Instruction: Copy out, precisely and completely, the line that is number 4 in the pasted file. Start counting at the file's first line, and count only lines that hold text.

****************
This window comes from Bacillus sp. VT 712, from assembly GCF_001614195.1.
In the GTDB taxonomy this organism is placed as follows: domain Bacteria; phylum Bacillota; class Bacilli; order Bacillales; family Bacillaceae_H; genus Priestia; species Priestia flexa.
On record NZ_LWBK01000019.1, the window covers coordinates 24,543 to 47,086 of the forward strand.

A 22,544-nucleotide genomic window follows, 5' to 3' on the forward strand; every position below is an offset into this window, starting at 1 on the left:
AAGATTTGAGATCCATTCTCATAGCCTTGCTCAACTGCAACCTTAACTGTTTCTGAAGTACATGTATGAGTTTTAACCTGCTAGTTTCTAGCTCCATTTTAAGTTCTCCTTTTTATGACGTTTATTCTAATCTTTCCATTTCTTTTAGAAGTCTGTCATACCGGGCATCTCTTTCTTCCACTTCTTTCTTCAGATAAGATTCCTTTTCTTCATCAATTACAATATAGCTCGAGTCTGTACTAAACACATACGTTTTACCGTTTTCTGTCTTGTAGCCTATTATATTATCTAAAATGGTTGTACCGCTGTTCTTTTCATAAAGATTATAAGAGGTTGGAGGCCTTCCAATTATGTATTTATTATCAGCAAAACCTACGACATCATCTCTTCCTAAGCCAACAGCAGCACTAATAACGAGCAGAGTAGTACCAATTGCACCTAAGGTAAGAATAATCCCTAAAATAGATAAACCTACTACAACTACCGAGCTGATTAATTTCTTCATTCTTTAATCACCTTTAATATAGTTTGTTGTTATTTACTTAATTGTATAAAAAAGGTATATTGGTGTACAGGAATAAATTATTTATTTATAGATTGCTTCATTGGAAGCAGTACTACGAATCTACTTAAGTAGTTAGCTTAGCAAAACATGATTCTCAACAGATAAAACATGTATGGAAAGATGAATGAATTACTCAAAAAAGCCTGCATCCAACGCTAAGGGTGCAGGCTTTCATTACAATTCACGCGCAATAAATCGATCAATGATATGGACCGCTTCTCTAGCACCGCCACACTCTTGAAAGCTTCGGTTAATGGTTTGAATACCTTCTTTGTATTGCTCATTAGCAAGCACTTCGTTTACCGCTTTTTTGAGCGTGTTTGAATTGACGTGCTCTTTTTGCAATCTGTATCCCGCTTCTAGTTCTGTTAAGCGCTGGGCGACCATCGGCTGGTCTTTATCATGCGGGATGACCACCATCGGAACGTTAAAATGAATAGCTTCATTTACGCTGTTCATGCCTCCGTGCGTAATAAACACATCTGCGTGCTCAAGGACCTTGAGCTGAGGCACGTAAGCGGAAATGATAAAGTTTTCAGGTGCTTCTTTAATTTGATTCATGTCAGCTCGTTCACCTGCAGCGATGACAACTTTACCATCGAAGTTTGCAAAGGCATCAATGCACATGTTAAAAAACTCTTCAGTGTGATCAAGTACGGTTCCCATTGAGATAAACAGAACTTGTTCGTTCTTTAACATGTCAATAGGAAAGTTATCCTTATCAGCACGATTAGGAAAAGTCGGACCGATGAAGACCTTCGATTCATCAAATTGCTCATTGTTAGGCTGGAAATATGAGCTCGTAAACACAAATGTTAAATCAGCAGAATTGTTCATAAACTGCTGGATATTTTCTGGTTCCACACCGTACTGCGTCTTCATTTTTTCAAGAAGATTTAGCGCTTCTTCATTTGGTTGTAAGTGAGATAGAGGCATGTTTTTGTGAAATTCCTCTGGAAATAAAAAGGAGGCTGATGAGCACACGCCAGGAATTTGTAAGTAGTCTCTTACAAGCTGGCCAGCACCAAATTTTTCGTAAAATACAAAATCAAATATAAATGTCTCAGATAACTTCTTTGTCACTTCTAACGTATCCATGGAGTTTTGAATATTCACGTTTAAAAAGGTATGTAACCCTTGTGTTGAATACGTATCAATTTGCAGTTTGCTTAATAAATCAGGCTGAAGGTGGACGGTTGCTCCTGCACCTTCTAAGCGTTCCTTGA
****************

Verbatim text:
A 22,544-nucleotide genomic window follows, 5' to 3' on the forward strand; every position below is an offset into this window, starting at 1 on the left: